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Radio Ga Ga
Do not adjust your set. Normal service may never be resumed.
by Stuart Maconie

Kid A

Fact File
Nigel Godrich & Radiohead

Late 1998 to mid 2000
Guillaume Tell Studios, Paris
Medley Studios, Copenhagen
Radiohead’s own studios, Oxfordshire

MAYBE WE SHOULD all get a little perspective on this. Radiohead are five blokes from Oxford; they've been at it nearly 10 years now; their last album was really rather good and now they've made another one – just as their contract stipulates. One of the band is a bit grumpy and instead of having normal, sexy pictures done for their Q interview, they did something funny with their eyes and made themselves look very strange.
To be fair to Radiohead, they've made no secret of being baffled by the palaver surrounding their new album. If some reports are to be believed, so daring, so challenging, so daunting is Kid A that the music industry will crumble around them and S Club 7 will hang their bloodied heads like penitents in the rubble of this once-smug business.
In fact, compared to the five-hour string quartets of Morton Feldman, the freakish jazz of Albert Ayler, the low-frequency oscillations of Pan Sonic or even The Residents or Faust in their terrifying heyday, Kid A is not a million miles from S Club 7. It's got keyboards and drums and singing and lyrics and guitars – if rather less of those last two than some Radiohead fans would like.
But this is disingenuous. It's perfectly fair to say that Kid A is about as experimental as a major rock record can get within the corporate straitjacket that Radiohead despise. It wasn't just pub talk to compare OK Computer to Pink Floyd's Dark Side Of The Moon. They bore neat similarities. Both were terrifically dark, knotty, occasionally rhapsodic rock records made by Home Counties grammar school types in Foul moods. And, though OK Computer is the better record, both sent a delicious shiver through the rock audience.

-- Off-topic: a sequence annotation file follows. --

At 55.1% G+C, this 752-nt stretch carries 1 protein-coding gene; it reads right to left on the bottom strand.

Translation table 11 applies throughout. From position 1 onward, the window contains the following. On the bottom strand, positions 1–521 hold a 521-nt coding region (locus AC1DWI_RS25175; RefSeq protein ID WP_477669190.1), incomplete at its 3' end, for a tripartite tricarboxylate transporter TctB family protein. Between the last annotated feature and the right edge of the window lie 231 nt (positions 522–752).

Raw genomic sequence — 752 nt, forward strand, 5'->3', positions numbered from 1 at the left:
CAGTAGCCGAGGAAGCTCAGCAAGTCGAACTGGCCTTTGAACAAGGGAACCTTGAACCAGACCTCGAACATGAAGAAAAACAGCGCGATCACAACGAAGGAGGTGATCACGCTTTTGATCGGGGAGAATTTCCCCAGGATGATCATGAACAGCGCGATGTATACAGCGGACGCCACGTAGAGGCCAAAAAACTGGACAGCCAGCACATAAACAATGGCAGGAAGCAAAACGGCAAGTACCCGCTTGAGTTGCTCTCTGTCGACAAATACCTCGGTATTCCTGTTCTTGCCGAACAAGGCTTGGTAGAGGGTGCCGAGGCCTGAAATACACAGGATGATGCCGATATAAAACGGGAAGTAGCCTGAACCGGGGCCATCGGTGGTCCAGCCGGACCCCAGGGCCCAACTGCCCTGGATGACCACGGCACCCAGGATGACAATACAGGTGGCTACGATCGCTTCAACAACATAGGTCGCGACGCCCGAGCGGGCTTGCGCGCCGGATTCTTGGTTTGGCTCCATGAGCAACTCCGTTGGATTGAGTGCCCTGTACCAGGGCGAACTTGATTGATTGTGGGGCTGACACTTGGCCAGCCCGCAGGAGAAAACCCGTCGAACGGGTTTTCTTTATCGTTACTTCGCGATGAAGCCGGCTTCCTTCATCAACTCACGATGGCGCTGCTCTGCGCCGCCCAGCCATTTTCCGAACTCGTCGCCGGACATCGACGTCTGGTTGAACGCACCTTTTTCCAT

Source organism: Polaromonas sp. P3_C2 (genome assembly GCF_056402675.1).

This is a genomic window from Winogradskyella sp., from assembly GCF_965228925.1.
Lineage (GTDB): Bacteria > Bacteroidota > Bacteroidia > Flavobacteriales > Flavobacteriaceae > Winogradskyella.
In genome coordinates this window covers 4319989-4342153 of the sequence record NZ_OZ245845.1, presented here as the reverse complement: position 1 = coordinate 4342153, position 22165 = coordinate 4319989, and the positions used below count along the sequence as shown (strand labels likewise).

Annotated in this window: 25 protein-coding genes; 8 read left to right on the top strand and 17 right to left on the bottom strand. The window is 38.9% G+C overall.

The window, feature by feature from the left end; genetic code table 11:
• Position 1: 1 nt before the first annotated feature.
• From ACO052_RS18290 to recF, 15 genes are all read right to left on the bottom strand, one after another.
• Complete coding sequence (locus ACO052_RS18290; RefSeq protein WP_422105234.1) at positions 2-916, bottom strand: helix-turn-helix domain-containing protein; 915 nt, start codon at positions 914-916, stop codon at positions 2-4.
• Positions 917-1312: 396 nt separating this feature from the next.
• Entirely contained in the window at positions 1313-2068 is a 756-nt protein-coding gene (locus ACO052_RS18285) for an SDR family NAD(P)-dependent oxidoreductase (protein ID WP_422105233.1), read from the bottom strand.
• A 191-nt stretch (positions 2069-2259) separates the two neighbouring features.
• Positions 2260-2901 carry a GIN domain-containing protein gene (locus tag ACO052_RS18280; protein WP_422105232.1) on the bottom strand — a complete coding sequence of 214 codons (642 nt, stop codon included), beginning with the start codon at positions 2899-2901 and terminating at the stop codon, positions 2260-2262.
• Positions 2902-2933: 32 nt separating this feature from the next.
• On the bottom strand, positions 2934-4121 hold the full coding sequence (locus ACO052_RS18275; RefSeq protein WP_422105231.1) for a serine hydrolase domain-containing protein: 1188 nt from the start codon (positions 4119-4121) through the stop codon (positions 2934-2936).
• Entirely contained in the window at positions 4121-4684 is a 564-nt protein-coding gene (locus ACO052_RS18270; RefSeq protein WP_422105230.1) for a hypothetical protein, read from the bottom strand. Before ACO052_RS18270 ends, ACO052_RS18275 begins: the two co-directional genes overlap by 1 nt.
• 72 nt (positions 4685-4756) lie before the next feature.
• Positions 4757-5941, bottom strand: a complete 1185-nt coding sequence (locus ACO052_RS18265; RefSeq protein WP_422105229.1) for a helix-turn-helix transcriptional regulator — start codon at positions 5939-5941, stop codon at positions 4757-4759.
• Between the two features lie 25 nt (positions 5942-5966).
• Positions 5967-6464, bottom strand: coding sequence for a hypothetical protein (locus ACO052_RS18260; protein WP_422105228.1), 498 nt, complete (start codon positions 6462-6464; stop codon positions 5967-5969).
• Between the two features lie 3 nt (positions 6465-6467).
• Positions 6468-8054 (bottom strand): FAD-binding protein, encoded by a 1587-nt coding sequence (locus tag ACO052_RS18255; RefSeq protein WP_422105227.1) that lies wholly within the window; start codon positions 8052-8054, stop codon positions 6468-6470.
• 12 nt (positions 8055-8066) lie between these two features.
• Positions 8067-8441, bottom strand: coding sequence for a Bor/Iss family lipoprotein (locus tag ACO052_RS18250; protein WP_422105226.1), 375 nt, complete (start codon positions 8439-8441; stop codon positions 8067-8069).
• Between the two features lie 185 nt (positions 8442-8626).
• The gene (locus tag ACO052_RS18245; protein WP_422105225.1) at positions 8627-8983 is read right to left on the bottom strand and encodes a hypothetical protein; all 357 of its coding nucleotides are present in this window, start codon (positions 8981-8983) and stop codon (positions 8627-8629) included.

In the time since OK Computer, Radiohead seem to have built up reservoirs of fresh bile, and listened to a lot of Aphex Twin records. As such, Kid A will tax even those who thought Fitter Happier was the catchiest thing on their last record.

IT BEGINS BRILLIANTLY, with a rolling electric piano figure that strives upwards as if on one of MC Escher's impossible staircases, with Thom Yorke's voice – chopped and shaped by Jonny Greenwood – circling the listener's head like a halo of midges. In the midst of this disorienting oddness, the fingers occasional fall on a reassuring chord, but generally the mood is sombre and ambiguous, heightened by nonsense lyrics about “waking up sucking lemons”. One of the best things about Everything In Its Right Place is that when its four minutes are over, you still have no idea what the new Radiohead album is going to sound like.
The title track follows, as beautiful as it is strange, and the first clear indication of what has been playing chez Yorke for the past three years. An extended tintinnabulation where halting and childlike bell motifs pick their way through pattering drums, Kid A's plangent nursery-room vibe recalls Tele:Funken, Plone and more well-known Warp Records stalwarts such as Broadcast and Autechre.
Yorke's voice is blurred and stretched by Pro Tools software into a muted birdcall, dolorously lovely but unintelligible, which brings us to one of the sternest provisos with regard to the whole record. Members of that fraternity which believes Yorke's lyrics on OK Computer to be among the best found on any rock album will be disappointed by how lyrically negligible Kid A is: mumbo-jumbo, snatches of half-remembered dreams, scraps and that's your lot.